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I would like to expand on this question. Knowing that it is possible to do a logistic regression when the IV is dichotomous, and that I've seen it done in studies: what is the purpose of doing so, and what would be the advantages over using the usual Pearson X-square or (if a non-categorical version of the predictor is available) a simple t-test?

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  • $\begingroup$ How could you use the t test when both variables are dichotomous? $\endgroup$
    – user158565
    Dec 11 '18 at 15:15
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    $\begingroup$ For instance if the predictor was made dichotomous by binning, one could go back to an ordinal variable (e.g. grade instead of pass/fail) and perform a t-test. $\endgroup$
    – GuillaumeL
    Dec 11 '18 at 16:39
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    $\begingroup$ "what is the purpose of doing so?" Showoff. "what would be the advantages over using the usual Pearson X-square?" No. $\endgroup$
    – user158565
    Dec 12 '18 at 3:19
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In terms of fit to the data, any GLM will give equivalent fit in a binary-binary situation. So if you do the regression and check the predicted probabilities, they'll all be the same regardless of which GLM or link function you use. See page 175 of Wacholder (1986) below.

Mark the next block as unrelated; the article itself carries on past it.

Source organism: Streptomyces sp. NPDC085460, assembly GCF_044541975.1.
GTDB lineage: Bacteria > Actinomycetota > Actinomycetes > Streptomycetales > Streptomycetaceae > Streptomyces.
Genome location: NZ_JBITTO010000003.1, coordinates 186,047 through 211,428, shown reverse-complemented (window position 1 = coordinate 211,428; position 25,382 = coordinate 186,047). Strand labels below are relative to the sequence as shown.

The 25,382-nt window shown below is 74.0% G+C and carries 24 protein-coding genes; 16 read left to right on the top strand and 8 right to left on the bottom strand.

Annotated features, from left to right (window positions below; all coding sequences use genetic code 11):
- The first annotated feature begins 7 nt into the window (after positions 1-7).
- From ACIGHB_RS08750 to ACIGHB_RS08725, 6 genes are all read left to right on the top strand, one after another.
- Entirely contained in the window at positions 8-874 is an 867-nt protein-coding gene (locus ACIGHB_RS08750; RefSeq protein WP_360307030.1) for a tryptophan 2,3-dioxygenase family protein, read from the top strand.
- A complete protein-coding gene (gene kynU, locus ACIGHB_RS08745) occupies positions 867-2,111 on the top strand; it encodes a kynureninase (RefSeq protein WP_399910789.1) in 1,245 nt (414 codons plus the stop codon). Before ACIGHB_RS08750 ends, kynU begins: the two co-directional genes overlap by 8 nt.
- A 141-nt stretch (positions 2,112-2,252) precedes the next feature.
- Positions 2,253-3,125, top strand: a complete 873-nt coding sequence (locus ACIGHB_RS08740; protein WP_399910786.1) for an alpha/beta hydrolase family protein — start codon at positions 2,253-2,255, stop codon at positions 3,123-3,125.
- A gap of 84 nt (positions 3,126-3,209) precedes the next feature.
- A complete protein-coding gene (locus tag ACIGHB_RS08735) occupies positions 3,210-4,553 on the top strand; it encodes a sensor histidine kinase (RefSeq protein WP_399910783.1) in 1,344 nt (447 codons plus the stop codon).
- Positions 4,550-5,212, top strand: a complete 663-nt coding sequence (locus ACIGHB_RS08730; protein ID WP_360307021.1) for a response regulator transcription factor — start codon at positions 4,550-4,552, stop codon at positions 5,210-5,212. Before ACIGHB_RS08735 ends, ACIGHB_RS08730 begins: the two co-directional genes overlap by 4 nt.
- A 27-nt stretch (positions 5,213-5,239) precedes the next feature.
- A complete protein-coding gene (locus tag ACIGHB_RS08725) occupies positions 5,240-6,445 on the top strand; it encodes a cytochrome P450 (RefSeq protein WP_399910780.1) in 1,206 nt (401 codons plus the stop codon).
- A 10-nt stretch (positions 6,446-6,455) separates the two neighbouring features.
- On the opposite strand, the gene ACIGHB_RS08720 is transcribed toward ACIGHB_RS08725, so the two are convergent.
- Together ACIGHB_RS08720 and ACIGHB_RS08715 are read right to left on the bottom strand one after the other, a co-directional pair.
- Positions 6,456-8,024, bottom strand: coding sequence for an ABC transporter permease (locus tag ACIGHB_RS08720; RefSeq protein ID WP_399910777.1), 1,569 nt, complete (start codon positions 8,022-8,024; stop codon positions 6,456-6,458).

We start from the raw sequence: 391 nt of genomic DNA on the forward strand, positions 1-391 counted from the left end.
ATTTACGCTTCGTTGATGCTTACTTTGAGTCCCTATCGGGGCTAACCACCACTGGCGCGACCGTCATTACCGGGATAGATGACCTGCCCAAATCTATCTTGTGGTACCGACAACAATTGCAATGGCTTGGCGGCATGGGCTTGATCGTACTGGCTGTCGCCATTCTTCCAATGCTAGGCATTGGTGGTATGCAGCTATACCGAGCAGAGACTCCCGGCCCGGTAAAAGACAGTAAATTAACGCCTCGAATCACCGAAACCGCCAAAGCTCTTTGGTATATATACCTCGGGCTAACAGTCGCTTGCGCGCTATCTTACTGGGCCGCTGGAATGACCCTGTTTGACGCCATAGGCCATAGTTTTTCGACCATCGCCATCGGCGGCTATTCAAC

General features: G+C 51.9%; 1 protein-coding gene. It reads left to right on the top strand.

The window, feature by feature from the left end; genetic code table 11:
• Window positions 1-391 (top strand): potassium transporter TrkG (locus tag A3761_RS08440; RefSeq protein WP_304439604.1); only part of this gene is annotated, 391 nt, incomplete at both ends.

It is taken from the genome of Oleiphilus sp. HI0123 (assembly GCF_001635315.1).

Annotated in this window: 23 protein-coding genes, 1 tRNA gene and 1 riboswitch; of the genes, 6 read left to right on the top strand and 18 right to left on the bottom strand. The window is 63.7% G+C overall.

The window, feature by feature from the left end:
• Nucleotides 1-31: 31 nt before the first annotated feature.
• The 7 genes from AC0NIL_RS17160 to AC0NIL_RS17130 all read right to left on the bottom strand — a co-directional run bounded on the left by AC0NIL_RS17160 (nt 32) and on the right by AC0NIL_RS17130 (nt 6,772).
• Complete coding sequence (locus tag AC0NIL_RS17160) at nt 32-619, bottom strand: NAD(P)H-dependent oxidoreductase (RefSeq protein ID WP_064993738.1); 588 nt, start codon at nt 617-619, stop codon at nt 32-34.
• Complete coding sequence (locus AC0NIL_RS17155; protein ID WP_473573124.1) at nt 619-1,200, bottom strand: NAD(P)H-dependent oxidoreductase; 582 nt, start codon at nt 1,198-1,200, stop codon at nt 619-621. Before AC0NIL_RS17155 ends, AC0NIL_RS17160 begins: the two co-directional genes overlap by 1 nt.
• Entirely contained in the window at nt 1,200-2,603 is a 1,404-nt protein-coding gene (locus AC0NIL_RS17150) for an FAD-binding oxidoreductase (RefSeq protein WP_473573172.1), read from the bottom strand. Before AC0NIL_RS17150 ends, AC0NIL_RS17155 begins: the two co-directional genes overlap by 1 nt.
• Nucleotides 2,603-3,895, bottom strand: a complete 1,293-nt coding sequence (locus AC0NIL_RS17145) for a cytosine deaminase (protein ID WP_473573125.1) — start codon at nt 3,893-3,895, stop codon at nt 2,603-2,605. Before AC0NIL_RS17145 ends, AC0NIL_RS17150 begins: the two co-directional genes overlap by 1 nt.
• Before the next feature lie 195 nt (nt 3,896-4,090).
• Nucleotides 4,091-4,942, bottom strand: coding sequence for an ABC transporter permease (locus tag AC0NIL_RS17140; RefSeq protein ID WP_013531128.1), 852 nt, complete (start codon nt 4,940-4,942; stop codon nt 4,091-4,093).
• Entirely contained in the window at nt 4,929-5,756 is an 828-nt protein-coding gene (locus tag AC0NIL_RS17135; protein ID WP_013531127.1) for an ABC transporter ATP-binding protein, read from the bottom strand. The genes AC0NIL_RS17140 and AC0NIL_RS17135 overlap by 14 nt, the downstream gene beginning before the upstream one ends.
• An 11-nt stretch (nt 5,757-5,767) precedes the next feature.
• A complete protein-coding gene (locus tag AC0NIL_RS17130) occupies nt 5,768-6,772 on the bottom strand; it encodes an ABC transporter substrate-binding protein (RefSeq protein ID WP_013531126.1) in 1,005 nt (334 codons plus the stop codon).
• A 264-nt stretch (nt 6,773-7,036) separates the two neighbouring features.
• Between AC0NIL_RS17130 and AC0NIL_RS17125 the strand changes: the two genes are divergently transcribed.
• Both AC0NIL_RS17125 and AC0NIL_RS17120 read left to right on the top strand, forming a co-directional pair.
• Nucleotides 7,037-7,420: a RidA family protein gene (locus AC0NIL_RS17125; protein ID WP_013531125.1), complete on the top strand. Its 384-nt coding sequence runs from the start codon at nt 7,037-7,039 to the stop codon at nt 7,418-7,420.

Pearson $\chi^2$ test (without continuity correction) will be equivalent to Rao's score test of the logistic regression model, so they are practically equivalent. And the G test is equivalent to the likelihood ratio rest from the logistic regression. The default test in most packages is a Wald test.

A linear regression or t-test may be faulty because binary data implies heteroskedasticity on the scale of the binary response. So Welch's t-test might actually be acceptable for inference.

The t-test will give the simplest interpretation. The mean difference is the difference in probabilities between the two groups.

UPDATE

As @AdamO pointed out in the comments, you can also do a GLM with binomial distribution and identity link function. Sometimes, this model will not converge in software but it definitely will when the lone predictor is dichotomous. This has the advantage of estimating the correct mean difference with an adequate variance structure. If you perform the score test, the inference will again be no different from logistic regression.


SHOLOM WACHOLDER; BINOMIAL REGRESSION IN GLIM: ESTIMATING RISK RATIOS AND RISK DIFFERENCES, American Journal of Epidemiology, Volume 123, Issue 1, 1 January 1986, Pages 174–184, https://doi.org/10.1093/oxfordjournals.aje.a114212

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    $\begingroup$ +1 very nice answer. I thought the Pearson Chi-sq test was the score test for the logistic likelihood, though. If the OP wants a test of the proportion difference, another approach worth considering is using a GLM with binomial variance structure and identity link. This is an "additive risk" model (or whatever the nature of the outcome is). $\endgroup$
    – AdamO
    Dec 12 '18 at 16:35
  • $\begingroup$ @AdamO I agree, binomial distribution with identity (and log) link is the actual recommendation in Wacholder's paper. Pearson Chi-sq test for two-by-two contingency tables is the score test for the binomial likelihood. $\endgroup$ Dec 14 '18 at 18:34

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